There is a weird self-defeating short circuit in argument here. “The story promotes two interpretations A and B, of which interpretation A is clearly the most likely. Now let me go on to explain why the story does not in fact lend itself to interpretation A.”

One of the most interesting phenomena I’ve noticed in discussions about this game is that, whichever of the two main theories people subscribe to, they are typically pretty intractably dug into them, and confident that the lion’s share of in-game evidence is on their side, and that the other theory is completely laughably implausible.

I wonder if part of this is a direct result of the structure of the game, by which people necessarily come across different parts of information first, and may by induction draw different conclusions early on. The back half of the game then becomes a demonstration of confirmation-bias, wherein players find ways to slot any new information into the conclusion they’ve already drawn about Hannah/Eve. This may be wholly unintentional, but if this is what’s happening, it’s a pretty canny emulation of the way confirmation bias is often a factor in police interrogations of suspects.


Isn’t the association of mental illness with violent criminal behavior at least partly attributable to willingness to commit violent criminal acts itself being a form of mental illness?

I mean, I get the damage caused towards society’s perception of mental illness by the prevalence of the “Craaazy Psycho Axe Murderer!” caricature in fiction, but it seems a lot of “ordinary” murderers demonstrate pathology by the very fact that they went and murdered someone. You don’t have to wear a creepy clown mask or have multiple personalities or think your dead mother disapproves of your motel guest. If you’re going around killing people, something ain’t right up there.

One of them has a tattoo, the other doesn’t. She answers questions about the speed of which her bruised face recovered. They are not the same person. She asks about charging someone who doesn’t exist because she doesn’t have a real identity and operated as her sister her whole life. It’s not about DID.


I find the title of this post misleading; the article is not about a “tragic flaw” in the game, but about a possible interpretation that the author objects to. I found the most appealing aspect of the game (and I wish I had a better descriptor than “game”) its sustained, thought-provoking ambiguity about identity.


There’s always Brian Sanderson’s “Legion” series…



I disagree with this review so strongly. Laura, you should really try to hold yourself to higher standards in the future:

A.) You had an enormous plot point spoiled to you beforehand, and you allowed it to STRONGLY color your interpretation of the game, which I think is very unprofessional.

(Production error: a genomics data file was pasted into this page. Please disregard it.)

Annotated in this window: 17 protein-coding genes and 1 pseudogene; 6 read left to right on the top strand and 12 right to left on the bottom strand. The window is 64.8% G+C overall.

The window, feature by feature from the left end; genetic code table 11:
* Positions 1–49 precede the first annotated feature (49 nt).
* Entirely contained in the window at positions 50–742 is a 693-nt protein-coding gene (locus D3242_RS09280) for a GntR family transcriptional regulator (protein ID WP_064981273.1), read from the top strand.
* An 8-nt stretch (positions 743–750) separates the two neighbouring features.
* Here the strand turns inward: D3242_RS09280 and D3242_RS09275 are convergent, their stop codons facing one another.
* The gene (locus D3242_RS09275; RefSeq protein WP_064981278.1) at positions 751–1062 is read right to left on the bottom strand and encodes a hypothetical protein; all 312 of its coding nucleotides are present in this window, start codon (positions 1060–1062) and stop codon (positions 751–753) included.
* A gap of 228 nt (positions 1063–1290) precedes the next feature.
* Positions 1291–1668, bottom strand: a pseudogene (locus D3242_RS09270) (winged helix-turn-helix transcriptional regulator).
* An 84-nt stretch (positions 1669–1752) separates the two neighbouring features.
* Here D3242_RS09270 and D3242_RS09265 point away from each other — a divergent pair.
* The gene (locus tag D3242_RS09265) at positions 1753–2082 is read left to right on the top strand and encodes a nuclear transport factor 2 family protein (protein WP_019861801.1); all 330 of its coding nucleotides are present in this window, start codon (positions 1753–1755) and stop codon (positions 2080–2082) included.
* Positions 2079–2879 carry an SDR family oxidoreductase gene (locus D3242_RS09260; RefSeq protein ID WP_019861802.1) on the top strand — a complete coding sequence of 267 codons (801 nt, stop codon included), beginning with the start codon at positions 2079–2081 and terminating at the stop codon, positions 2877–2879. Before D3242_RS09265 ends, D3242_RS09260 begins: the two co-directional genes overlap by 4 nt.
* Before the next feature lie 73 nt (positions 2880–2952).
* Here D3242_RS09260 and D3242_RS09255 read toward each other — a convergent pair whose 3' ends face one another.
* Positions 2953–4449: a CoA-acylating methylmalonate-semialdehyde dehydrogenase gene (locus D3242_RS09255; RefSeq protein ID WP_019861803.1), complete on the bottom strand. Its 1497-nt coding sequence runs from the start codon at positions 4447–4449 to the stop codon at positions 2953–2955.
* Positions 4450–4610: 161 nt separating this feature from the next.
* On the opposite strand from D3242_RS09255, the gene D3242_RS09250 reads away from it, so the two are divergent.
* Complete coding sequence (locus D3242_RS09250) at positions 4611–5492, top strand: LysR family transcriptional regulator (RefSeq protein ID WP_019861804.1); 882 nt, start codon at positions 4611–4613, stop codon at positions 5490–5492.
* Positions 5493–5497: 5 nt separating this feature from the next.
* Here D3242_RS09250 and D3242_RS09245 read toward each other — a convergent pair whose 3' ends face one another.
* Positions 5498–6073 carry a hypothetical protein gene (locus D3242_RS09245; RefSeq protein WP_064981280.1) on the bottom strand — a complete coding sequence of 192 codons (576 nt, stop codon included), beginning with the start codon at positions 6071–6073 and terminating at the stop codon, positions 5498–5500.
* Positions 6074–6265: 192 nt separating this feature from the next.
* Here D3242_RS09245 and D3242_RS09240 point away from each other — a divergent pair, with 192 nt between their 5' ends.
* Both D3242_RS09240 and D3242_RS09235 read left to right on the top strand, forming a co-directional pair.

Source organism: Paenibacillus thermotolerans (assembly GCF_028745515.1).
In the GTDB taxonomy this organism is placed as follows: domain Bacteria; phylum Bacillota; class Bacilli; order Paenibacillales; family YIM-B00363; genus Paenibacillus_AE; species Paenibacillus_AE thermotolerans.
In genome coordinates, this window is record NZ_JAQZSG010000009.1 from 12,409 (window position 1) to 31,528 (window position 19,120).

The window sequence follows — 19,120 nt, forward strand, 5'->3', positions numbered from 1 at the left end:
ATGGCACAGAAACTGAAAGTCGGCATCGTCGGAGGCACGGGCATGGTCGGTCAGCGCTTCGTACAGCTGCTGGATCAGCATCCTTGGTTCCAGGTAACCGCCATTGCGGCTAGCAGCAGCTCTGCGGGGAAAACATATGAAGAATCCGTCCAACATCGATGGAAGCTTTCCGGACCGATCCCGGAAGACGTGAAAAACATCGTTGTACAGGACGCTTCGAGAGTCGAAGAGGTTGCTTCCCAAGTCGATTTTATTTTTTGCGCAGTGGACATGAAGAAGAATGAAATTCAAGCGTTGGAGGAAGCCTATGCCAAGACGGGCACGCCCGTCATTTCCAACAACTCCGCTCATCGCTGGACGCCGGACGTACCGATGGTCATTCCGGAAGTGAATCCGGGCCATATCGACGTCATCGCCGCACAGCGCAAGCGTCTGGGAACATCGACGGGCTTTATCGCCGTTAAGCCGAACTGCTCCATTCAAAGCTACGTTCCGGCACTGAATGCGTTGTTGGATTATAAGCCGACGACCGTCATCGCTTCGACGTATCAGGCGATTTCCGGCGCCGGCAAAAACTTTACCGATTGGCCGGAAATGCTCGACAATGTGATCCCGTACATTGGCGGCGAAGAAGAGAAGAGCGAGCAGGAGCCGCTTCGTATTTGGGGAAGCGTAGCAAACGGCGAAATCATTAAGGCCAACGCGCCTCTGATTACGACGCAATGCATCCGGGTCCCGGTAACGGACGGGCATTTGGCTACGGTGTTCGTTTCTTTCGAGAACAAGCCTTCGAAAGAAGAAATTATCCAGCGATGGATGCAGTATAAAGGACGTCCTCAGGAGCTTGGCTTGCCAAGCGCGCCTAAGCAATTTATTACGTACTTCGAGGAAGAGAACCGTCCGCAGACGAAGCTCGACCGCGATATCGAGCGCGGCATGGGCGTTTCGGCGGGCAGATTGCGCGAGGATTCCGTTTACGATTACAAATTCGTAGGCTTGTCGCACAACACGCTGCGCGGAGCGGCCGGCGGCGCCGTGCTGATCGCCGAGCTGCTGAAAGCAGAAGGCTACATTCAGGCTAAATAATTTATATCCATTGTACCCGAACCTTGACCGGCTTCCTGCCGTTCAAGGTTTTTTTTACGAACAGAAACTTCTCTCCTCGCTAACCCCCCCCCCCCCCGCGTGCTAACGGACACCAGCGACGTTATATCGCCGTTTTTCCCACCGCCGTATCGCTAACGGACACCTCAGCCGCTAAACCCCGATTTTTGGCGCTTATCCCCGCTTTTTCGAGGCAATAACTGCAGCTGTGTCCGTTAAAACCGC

B.) Your argument about mental illness in the game is flat out incorrect. That is one possible interpretation, but you simply have no ground to stand on it you claim that it is the ABSOLUTE truth in the case. There is PLENTY of evidence to the contrary, some of which is pretty strong physical evidence (the black eye, the fact that she was seen in a different city at the time of the disappearance, the tattoo, the lie detector test, etc). It seems like you made up your mind beforehand and then ignored all facts to the contrary.

C.) You make a very dismissive argument that "roving squads of self-appointed authenticity monitors who patrol the imaginary borders of games have deemed Her Story "not a real game "for the usual reasons: because it’s cerebral, it stars a woman, and
anyone can play it. To make a game like that in the current climate is
something of a refreshing, rebellious act; those “criticisms” are the
precise reason the game feels so fresh and enjoyable, and are best read
as unintended compliments. " What evidence do you have for this? If anything, the game has had overwhelmingly positive reviews from both reviewers and average players, across . And this dismisses genuine concern over the “gameplay” in this. For instance: the game genuinely presents you with no goal, no clear way to finish it until a pop up just randomly appears, the game ends suddenly with an unfulfilling ending, the database checker is misleading because it makes you think that you can access all videos (which, to my knowledge, is impossible since at least 10 of the videos are likely one-word responses). And it’s important to remember that just because something isn’t technically a “game” doesn’t mean that is an insult.

E.) Despite all of these problems, you still explicitly call this article a review, which makes it misleading and unfair to the game and potential consumers. I’ve heard from many people that they won’t be buying this game because you’ve convinced them that this is offensive to mentally ill people, and that is so sad.

Sorry to be critical, but I really think you should correct your mistakes in this article.

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A lot of people are going on about how “other interpretations are possible” - but it seems to me the game treats the multiple personality thing as a real personality, or at least a red herring, doesn’t it? At which point, criticism on that regard is perfectly justifiable.

Also algae, your attacks on point C kinda blow any credibility you have - you may want to hold yourself to higher standardsin the future.